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Castle of the Teutonic Order in Malbork

By Nicole Janowski

What is the Castle of the Teutonic Order in Malbork?

This UNESCO site is a 13th-century fortified monastery belonging to the Teutonic Order. For years, it served both religious and political purposes as residence to the Grand Master of the Teutonic Order (a medieval community of monks battling pagans and the Kingdom of Poland), and over 3,000 knights. It is the largest and most elaborate Gothic-style brick castle in the world.

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Malbork Castle has fallen into disrepair several times throughout its history, with the latest being during World War II. It has been meticulously restored each time using state-of-the-art conservation techniques developed on site.

A tall tower of Malbork Castle: square red brick, with a pointed roof.

Why is Malbork Castle a UNESCO World Heritage site?

Malbork Castle remains “a symbol of power and cultural tradition” in Poland, according to UNESCO. Its massive halls and turrets are “at the same time the major material manifestation of the Crusades in eastern Europe, the compulsory conversion to Christianity of the Baltic peoples, and the colonization of their tribal territories, which played a vital role in the history of Europe.” The castle itself is also an incredible example of medieval construction methods used on a large scale.

View from a high turret of Malbork Castle looks down on parts of the castle itself and over a river to the countryside.

What can you expect on a visit to Malbork Castle?

Malbork Castle is a large and sprawling complex that takes several hours to walk through completely. You’ll wander around the outside gardens and through multiple inner chambers, learning about the castle’s history along the way. Within the castle’s rooms, you’ll find artifacts, artwork, and exhibitions about life during the Crusades.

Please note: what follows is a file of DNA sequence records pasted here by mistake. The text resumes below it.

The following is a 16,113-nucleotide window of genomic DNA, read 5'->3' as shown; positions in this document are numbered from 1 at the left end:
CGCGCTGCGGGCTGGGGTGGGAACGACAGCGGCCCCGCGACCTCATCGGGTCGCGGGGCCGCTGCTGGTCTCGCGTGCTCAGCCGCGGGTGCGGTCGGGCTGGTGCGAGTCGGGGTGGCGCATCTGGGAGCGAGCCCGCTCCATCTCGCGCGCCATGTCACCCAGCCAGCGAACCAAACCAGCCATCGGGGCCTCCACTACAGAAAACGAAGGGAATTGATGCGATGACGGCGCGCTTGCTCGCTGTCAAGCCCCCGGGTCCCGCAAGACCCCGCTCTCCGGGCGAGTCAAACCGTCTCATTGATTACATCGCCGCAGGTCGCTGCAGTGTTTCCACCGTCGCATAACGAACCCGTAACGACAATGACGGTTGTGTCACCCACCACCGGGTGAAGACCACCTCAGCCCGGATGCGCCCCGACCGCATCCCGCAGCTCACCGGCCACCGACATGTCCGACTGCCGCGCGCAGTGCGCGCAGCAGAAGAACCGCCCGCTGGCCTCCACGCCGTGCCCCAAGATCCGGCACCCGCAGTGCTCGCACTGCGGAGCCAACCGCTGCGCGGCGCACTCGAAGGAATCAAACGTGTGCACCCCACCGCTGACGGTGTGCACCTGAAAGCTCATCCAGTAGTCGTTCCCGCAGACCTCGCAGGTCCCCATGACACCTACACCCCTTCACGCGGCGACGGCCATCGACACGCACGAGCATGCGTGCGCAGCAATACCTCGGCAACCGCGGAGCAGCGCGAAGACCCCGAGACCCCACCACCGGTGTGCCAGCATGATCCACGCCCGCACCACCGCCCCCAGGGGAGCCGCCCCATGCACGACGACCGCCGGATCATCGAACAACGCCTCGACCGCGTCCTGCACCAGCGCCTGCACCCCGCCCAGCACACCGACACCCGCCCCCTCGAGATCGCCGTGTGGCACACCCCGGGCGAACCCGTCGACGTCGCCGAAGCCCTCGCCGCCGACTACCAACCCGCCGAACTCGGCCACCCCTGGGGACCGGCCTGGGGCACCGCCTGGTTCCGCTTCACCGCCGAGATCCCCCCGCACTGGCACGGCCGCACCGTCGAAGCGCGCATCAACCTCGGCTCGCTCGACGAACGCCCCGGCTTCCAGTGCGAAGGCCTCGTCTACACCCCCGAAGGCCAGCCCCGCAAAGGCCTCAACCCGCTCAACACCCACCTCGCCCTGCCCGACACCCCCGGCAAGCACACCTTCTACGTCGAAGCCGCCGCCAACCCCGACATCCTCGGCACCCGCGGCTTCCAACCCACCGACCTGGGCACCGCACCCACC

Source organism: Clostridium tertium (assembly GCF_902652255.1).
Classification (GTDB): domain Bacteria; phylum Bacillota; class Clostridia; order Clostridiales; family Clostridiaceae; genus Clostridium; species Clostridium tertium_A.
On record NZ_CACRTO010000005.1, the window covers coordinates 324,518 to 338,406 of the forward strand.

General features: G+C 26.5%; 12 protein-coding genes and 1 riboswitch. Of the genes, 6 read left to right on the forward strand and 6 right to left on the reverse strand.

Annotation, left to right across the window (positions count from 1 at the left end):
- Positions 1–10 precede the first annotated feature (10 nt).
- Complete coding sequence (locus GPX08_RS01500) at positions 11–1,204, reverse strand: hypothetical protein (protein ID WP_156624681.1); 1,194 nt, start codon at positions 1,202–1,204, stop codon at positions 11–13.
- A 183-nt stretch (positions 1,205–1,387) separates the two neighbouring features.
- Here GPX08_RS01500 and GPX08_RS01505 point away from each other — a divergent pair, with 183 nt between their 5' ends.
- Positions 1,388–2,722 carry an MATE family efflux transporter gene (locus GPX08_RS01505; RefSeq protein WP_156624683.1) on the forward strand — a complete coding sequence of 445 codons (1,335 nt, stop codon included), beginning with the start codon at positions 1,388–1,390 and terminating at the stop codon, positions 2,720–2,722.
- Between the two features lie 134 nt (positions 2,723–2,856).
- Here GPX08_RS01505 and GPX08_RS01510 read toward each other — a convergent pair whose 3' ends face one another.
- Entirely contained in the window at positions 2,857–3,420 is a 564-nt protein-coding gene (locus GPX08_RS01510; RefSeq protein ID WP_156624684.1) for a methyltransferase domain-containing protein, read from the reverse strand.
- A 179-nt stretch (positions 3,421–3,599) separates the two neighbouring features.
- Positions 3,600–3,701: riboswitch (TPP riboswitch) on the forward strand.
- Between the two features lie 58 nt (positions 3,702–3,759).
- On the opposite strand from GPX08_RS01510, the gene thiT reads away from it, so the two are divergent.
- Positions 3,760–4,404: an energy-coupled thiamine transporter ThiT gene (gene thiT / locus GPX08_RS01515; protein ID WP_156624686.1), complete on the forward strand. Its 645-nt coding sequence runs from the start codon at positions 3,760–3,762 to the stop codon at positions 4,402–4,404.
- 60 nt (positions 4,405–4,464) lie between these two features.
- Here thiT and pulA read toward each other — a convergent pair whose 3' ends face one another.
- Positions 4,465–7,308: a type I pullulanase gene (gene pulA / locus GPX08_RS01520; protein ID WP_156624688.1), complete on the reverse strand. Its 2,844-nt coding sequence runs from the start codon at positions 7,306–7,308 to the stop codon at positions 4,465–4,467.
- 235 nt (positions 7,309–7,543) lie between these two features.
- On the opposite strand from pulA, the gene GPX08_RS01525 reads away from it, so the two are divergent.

A general entry ticket to Malbork Castle includes a self-guided audio tour. I highly recommend following along and doing the tour as you walk through the castle because the narration truly makes the experience come to life.

Book a tour of Malbork Castle, with or without transportation.

During the summer especially, Malbork Castle is a popular tourist attraction that draws big crowds. It’s not unusual to see several tour buses full of people being unloaded at once.

A medieval-period carved statue of Jesus.

Is Malbork Castle worth visiting?

It’s definitely worth visiting if you’re at all interested in history, art, or impressive buildings. Even if you’re not, the castle’s grounds and gardens are beautiful and enjoyable to walk around on a nice day. Because of Malbork Castle’s sheer size, it’s best to set aside at least half a day to walk through completely.

Use the map below to book your accommodations in Malbork:

Tips for visiting Malbork Castle

  • Wear comfortable walking shoes as most of the castle’s floors are uneven cobblestones.
  • You can pay a little bit extra to access the castle’s highest turret, which is an amazing viewpoint to see the grounds from above.
  • Pets (except service animals) are not allowed on castle grounds. If you’re there between April and September, however, there is a free pet kennel where you can leave your pup. You’ll need to bring along their updated vaccination record book.
Two sides of Malbork Castle: several stories high in plain red brick, with some inset Romanesque arches.

Where is Malbork Castle?

The castle is located in the town of Malbork, near Poland’s northern Baltic coast.

By car, it takes about 45 minutes to drive from Gdańsk. Parking is available at the castle for a fee of 30 PLN, but you can also find plenty of free and metered spots around the area.

Malbork Castle is also accessible by train from Gdańsk. Tickets cost between €2-3 and the journey takes just over 45 minutes.

Text: Castle of the Teutonic Order in Malbork, Poland. Images: above, a medieval image of Jesus; below, the castle.

For more information about the Castle of the Teutonic Order in Malbork, its opening hours and admission fees, see its official website.

Have you been to the Castle of the Teutonic Order in Malbork? If so, do you have any additional information or advice about this UNESCO World Heritage site? Please add your comments below!

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